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Campus could house nonstudents


Eric Binns / THE STATE PRESS
Yuki Obamoto and Saeko Sato take a smoking break outside Mariposa Hall, where they are students of the American English and Culture Program.
Living next door to a professor might be the last thing a student wants, but it's not being ruled out in plans for the development of ASU's South Campus.

An apartment-style residence will replace Mariposa and Sahuaro halls and is expected to be complete in 2009.

While the American Campus Communities private development is expected to house mostly upperclassmen and graduate students, the residence to nonstudents if the building is not fully occupied.

"That's just weird," said Daniel Cardenas, a music theater sophomore. "I wouldn't feel comfortable living there because it wouldn't feel like college."

Business static despite new residents

Business owners haven't yet felt the impact of the thousands of students attending the Downtown campus, but the city hopes to change that.

Students don't seem to frequent downtown businesses because they're not aware of what's down there, said Brian Kearney, president and CEO of the Downtown Phoenix Partnership.

Before election, polls, polls everywhere

A week before the election, political news is clogged with percentage points.

Political polls can be generally effective in reflecting expected voter behavior, but their results aren't always accurate come election time.
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SPORTS

Offensive line woes continue for Devils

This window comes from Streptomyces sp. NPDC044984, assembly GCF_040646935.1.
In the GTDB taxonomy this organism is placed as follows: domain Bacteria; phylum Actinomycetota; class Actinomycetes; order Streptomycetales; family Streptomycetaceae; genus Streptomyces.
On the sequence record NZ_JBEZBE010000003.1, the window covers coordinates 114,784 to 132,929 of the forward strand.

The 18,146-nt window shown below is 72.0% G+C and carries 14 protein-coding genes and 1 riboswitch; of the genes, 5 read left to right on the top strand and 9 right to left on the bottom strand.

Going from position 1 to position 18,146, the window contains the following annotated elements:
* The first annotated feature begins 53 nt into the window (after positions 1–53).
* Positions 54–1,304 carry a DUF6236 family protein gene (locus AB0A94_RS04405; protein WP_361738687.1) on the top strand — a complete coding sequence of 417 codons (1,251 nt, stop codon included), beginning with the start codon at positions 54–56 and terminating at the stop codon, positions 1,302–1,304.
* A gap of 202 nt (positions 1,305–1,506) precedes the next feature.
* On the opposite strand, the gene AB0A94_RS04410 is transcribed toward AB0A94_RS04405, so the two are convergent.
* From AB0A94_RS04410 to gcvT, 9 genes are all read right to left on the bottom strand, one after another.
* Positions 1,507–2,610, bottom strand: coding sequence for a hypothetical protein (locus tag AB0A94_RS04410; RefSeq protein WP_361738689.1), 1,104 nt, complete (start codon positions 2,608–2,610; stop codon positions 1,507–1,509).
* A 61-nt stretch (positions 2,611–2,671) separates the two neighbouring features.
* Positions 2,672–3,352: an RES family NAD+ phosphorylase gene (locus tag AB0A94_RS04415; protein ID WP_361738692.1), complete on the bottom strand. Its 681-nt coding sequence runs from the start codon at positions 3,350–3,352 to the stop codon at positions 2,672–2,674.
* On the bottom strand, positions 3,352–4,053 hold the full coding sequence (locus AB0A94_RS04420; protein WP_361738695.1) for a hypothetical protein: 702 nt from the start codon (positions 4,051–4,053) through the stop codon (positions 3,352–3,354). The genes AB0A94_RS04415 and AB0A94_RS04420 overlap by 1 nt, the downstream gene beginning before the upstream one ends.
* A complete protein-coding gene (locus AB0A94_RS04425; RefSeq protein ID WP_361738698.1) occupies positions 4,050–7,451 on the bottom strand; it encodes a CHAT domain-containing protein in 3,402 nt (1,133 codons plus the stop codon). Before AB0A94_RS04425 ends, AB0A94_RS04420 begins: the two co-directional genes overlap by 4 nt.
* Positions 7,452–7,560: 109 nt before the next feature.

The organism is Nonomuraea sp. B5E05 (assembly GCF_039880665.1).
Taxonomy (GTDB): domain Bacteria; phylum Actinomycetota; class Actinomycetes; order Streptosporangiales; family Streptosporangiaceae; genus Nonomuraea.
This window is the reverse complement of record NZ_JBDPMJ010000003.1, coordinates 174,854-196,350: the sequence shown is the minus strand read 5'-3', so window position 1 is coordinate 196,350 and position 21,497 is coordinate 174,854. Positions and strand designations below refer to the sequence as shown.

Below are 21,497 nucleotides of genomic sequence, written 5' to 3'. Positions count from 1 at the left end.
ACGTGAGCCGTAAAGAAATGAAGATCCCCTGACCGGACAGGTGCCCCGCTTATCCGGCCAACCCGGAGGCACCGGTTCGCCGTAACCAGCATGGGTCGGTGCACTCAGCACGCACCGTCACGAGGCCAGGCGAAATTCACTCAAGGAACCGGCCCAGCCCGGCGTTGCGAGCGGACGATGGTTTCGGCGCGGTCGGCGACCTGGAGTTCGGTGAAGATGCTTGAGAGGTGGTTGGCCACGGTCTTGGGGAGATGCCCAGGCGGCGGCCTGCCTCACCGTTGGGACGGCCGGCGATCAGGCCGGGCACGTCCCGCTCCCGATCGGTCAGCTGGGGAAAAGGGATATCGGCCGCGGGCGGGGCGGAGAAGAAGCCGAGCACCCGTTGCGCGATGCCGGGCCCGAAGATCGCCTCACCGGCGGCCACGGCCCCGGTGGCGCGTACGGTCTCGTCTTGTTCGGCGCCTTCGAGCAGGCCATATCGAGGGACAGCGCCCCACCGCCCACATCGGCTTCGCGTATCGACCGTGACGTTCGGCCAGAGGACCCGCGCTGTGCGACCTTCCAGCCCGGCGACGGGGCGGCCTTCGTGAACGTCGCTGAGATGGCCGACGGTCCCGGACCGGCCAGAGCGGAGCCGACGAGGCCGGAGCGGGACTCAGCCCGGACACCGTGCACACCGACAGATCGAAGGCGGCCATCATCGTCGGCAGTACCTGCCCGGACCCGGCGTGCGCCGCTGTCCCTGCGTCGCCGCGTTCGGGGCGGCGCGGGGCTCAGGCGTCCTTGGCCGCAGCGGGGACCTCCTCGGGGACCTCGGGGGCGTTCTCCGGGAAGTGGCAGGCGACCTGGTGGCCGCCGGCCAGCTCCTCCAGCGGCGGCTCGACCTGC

Christopher Atwood / THE STATE PRESS
Safety Josh Barrett makes a tackle during a game against Oregon earlier this season.
The ASU football team's hard-fought 26-23 overtime win at Washington has brought some repercussions as the team took a serious blow to its offensive line with an injury suffered by right tackle Stephen Berg.

Berg, a senior who has started on the offensive line since 2004, injured his right knee Saturday with 6:46 left in the third quarter and had to be helped off the field before heading straight to the locker room.

He later returned to the Sun Devils' sideline late in the fourth quarter, but was out of uniform and wearing a knee brace while on crutches.

Coach Dirk Koetter said after the game he thought Berg's prognosis was not good and confirmed it on Monday.

"He is done for the season," Koetter said. "He's got some more follow-up testing and doctor appointments [Monday], but they are relatively sure he's got a torn [anterior cruciate ligament]."
SPORTS

Men's golf falls in match play event

Playing without two strong players is tough.

The No. 10 ASU men's golf team is finding out just how much senior Niklas Lemke and sophomore Benjamin Alvarado Holley mean to the team.
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ARTS & ENTERTAINMENT

On The Cover: Searching for Spirits


Katie E. Lehman / STATE PRESS MAGAZINE
Pumpkins, graves and ghosts, oh my! While the sheet-spirit is obviously a fake, some people, like Mesa ghosthunter Debe Branning, believes ghosts are real.
The MVD Ghostchasers are who you're really gonna call for haunted houses, spirit-infested spots and any other ghostbusting needs in Arizona. This team of ghosthunters brings "Ghostbusters" from the silver screen to real life.

Debe Branning leads a double life.

By day, Branning is a receptionist at the Anasazi Animal Clinic. But at night, the 5-foot mother of two takes on the paranormal as the director of MVD Ghostchasers.

Branning, a 53-year-old Mesa resident, first plunged into the paranormal when she worked at the Mesa Motor Vehicle Division 15 years ago. Branning and a few other women who worked at the MVD wanted to take a weekend vacation with a creepy twist. That's when they found themselves in the midst of moving shadows at the Gadsden Hotel in Douglas for a bit of ghost hunting.

Branning says the group smelled phantom cigar smoke and heard footsteps in the basement of the hotel. They also felt someone brushing up against them in a dark hallway.
ARTS & ENTERTAINMENT

The face of fear

October is a month where anything that makes you jump, scream or pee your pants is fair play. While Halloween is a holiday that focuses on fear, many people have secret reservations that are not showcased in scary movies or haunted houses.
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